Weekly Market Review for Week Ending 1st of June 2012
It was rumoured the prospect of a bank holiday might finally see the end of Greece’s participation in the eurozone. The theory ran that it would be an ideal time to ‘bury’ the bad news of a Greek exit while giving participants in London markets a little breathing space before the resumption of trading. As it is, Greece remains a member of the single currency – at least for the time being.
However, the long weekend did throw up other significant eurozone news – most notably Spain’s admission it may not after all be able to handle the recapitalisation of its banks single-handedly. Cristóbal Montoro, budget minister in the centre-right government, admitted Spain “does not have the door to the markets open” as fears around its potential for default heighten. This is a speedy turnaround from the government’s recent assurances the country would not need any external funding to shore up its banks.
Spain’s El Mundo newspaper recently suggested Spain may need as much as €30bn (£24bn) to clean up its banking system – which is in addition to the €19bn required by Bankia. This sounds unsustainable but Spain has a relatively low debt-to-GDP ratio. Its main problem has been its fiscal deficit, which has left it dependant on foreign investors to support its borrowing requirements and they are increasingly unwilling to buy its government bonds.
As its interest rates head above 6%, Spain’s ability to repay its debts looks increasingly fragile and its long-awaited admission it needs external help may start to bring about an endgame for the eurozone crisis. Any bailout of Spain is likely to nearly wipe out the European Union’s rescue funds.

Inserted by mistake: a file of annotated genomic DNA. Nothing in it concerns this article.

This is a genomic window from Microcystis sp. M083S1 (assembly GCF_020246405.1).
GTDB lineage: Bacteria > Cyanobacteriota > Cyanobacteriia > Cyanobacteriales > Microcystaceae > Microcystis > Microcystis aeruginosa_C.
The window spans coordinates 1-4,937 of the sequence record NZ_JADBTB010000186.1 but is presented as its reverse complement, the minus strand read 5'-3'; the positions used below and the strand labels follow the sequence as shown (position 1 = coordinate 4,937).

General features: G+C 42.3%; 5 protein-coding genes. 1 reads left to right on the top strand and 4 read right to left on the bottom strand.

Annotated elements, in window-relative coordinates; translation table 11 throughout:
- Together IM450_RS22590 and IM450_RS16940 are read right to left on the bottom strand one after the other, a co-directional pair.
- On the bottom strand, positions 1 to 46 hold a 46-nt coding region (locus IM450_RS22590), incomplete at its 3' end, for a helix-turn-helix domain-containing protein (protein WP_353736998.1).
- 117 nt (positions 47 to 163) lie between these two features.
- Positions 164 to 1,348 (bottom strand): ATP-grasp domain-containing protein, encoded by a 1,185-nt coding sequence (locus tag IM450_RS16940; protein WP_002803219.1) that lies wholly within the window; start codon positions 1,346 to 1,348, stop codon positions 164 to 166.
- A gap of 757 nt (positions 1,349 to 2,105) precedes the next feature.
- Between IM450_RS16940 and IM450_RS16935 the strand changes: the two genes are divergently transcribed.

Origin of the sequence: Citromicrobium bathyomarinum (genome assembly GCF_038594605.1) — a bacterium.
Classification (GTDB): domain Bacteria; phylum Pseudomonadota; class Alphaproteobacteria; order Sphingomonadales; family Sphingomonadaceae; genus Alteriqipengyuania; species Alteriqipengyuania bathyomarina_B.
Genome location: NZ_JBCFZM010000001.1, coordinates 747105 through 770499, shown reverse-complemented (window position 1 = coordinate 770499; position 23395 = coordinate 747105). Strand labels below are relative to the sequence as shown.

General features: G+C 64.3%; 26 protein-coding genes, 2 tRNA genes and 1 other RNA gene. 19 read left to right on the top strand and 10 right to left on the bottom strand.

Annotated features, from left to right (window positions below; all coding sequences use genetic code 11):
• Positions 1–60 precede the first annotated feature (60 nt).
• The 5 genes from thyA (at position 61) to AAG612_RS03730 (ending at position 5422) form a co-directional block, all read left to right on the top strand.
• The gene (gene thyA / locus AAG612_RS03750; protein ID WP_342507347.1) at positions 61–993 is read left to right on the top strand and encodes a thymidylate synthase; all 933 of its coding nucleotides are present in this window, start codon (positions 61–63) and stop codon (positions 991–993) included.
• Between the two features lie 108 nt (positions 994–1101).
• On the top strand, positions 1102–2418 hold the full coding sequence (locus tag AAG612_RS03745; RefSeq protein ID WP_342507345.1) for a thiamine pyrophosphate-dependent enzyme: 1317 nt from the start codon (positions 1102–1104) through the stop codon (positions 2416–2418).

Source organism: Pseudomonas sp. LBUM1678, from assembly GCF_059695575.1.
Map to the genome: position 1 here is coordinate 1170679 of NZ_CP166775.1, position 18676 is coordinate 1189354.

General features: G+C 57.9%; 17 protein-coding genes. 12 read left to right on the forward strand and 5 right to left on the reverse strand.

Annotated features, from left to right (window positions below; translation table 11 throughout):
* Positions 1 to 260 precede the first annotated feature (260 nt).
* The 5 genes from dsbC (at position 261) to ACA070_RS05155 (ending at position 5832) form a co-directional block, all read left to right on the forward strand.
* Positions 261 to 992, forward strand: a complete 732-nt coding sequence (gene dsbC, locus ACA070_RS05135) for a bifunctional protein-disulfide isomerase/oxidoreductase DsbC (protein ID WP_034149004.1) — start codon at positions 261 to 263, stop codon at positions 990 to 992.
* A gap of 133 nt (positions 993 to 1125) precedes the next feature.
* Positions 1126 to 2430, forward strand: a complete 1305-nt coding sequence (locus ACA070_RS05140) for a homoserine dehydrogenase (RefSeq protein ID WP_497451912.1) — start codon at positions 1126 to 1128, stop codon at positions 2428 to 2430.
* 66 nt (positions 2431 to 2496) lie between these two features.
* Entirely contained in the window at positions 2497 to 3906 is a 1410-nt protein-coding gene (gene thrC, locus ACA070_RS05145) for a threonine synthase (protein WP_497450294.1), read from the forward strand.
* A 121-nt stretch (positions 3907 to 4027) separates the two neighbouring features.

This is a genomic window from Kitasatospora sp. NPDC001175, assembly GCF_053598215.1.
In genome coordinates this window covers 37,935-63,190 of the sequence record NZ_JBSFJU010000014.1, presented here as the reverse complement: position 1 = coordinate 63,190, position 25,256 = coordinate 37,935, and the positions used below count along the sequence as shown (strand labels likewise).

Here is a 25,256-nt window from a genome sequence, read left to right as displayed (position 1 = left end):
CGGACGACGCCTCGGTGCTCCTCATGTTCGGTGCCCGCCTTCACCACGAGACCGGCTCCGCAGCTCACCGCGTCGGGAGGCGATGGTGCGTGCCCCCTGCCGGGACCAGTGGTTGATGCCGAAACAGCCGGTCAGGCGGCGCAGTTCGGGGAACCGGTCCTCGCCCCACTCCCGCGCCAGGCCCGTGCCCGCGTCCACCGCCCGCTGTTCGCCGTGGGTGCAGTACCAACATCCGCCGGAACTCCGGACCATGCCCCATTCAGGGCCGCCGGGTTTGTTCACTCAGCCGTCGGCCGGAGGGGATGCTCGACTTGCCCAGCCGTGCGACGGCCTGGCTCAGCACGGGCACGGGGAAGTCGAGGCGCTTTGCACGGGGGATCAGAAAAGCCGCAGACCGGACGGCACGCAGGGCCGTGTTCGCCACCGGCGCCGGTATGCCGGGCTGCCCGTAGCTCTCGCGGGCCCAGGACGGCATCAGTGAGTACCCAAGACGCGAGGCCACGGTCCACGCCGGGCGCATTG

As Daniel Morris, European strategist at J.P. Morgan Asset Management, points out: “With Portugal and Italy still vulnerable, investor worries about the ability of the currency bloc to address its myriad problems would only increase. The proposals for greater fiscal control or bank guarantee schemes, while feasible, run up against the barrier that they would take time to implement, to say nothing of the willingness of voters to accept the implicit liabilities and loss of sovereignty this would require.”
Morris suggests the only real solution to restore confidence would be a resumption by the European Central Bank of its purchases of sovereign debt but the Germans have resisted these moves. It seems the eurozone crisis may be nearing its apex. This may make for a painful summer for investors but, ultimately, the restoration of some certainty – however uncomfortable – may also be welcomed by markets.